Woman, 85, learns to swim for the very first time having lived her life afraid of water
PUBLISHED: 09:16 15 June 2018 | UPDATED: 09:16 15 June 2018
Archant Norfolk 2018
An 85-year-old suffering with dementia has learned to swim for the very first time, having lived her life afraid of water.
Lesley Warren’s new experience has come thanks to her care home’s innovative approach to their residents’ welfare, after they decided to take some of them swimming.
Julia Chapman Wright is the home manager at Brooklands Care Home in Drayton. She said: “We were looking at new ways we could improve the care of the people living in our home and someone suggested swimming.
“We just thought: ‘Why not?’ And it’s been overwhelming to see the impact it’s having on our patients.”
Mrs Chapman Wright said: “Lesley grew up during the war and was told it wasn’t safe to swim so she never learnt. She was very nervous the first time, but the second time she went she remembered what to do, in spite of living with advanced dementia.”
Mrs Chapman Wright, a Hardingham resident, added: “She was almost picking up the water, running her hands through it and really looking at it.”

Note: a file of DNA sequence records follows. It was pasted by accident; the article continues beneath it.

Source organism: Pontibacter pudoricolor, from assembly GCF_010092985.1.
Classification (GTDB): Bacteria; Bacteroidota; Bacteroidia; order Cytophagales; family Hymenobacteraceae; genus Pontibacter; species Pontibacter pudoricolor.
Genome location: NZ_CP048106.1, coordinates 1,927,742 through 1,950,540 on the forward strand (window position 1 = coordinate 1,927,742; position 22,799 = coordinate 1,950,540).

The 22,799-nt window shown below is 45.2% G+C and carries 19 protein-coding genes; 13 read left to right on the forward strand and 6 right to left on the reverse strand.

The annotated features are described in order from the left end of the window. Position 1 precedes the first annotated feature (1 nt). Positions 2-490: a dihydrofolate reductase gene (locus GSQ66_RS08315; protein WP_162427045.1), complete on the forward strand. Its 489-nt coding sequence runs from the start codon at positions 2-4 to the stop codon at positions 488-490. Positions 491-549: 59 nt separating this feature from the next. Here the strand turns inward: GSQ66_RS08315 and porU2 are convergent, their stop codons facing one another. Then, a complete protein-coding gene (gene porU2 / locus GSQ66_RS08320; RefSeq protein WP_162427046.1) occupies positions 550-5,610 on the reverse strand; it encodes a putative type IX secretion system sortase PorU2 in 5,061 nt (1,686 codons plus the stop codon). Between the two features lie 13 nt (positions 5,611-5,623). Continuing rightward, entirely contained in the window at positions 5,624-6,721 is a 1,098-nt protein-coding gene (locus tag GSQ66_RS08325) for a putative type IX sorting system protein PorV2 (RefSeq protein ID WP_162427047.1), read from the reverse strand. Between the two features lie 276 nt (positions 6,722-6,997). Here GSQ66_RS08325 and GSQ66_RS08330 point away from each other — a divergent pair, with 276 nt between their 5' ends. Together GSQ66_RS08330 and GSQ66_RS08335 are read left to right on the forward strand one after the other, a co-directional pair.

Mrs Chapman Wright, 52, added: “We take nine residents swimming every fortnight at a private pool.
“It’s lovely because some are learning new skills, and others are recalling memories like teaching their children to swim, or where they used to swim growing up.”
The care home team is also seeing medical benefits to the initiative. Mrs Chapman Wright said: “One of our residents, David, who is 73, was very active when he was younger but now has to use a frame to walk.
“But swimming in the water supports his weight and he can walk the length of the pool, and it’s given him his independence and confidence back. His strength has improved so much.”
The nine-strong swimming team are accompanied by nine carers from the home.
Mrs Chapman Wright said: “It’s a very relaxed atmosphere, it’s very peaceful whilst we’re in the pool. Sometimes there’s people chatting and remembering things, but often it’s just quiet.
“It has a really good effect on our residents afterwards as well. They have an increased appetite and always sleep well because of the physical activity.”